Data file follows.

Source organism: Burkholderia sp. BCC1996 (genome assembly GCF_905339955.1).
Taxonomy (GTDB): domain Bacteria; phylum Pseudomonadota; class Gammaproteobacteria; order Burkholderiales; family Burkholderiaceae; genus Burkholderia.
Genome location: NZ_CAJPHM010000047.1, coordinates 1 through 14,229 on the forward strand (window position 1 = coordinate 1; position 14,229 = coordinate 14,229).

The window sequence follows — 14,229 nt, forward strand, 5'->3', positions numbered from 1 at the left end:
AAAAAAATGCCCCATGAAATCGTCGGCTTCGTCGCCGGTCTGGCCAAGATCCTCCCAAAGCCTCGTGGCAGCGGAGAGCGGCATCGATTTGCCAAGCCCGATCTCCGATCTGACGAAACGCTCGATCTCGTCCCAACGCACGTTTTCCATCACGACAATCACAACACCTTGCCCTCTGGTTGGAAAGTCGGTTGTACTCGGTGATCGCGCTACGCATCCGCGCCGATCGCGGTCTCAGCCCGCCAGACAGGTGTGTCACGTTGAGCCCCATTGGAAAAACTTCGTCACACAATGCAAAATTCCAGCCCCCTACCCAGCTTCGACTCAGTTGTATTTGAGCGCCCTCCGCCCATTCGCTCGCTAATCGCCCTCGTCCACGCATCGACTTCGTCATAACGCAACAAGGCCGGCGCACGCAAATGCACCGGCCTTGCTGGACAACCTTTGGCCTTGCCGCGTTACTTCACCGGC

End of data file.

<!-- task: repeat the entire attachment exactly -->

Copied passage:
Source organism: Burkholderia sp. BCC1996 (genome assembly GCF_905339955.1).
Taxonomy (GTDB): domain Bacteria; phylum Pseudomonadota; class Gammaproteobacteria; order Burkholderiales; family Burkholderiaceae; genus Burkholderia.
Genome location: NZ_CAJPHM010000047.1, coordinates 1 through 14,229 on the forward strand (window position 1 = coordinate 1; position 14,229 = coordinate 14,229).

The window sequence follows — 14,229 nt, forward strand, 5'->3', positions numbered from 1 at the left end:
AAAAAAATGCCCCATGAAATCGTCGGCTTCGTCGCCGGTCTGGCCAAGATCCTCCCAAAGCCTCGTGGCAGCGGAGAGCGGCATCGATTTGCCAAGCCCGATCTCCGATCTGACGAAACGCTCGATCTCGTCCCAACGCACGTTTTCCATCACGACAATCACAACACCTTGCCCTCTGGTTGGAAAGTCGGTTGTACTCGGTGATCGCGCTACGCATCCGCGCCGATCGCGGTCTCAGCCCGCCAGACAGGTGTGTCACGTTGAGCCCCATTGGAAAAACTTCGTCACACAATGCAAAATTCCAGCCCCCTACCCAGCTTCGACTCAGTTGTATTTGAGCGCCCTCCGCCCATTCGCTCGCTAATCGCCCTCGTCCACGCATCGACTTCGTCATAACGCAACAAGGCCGGCGCACGCAAATGCACCGGCCTTGCTGGACAACCTTTGGCCTTGCCGCGTTACTTCACCGGC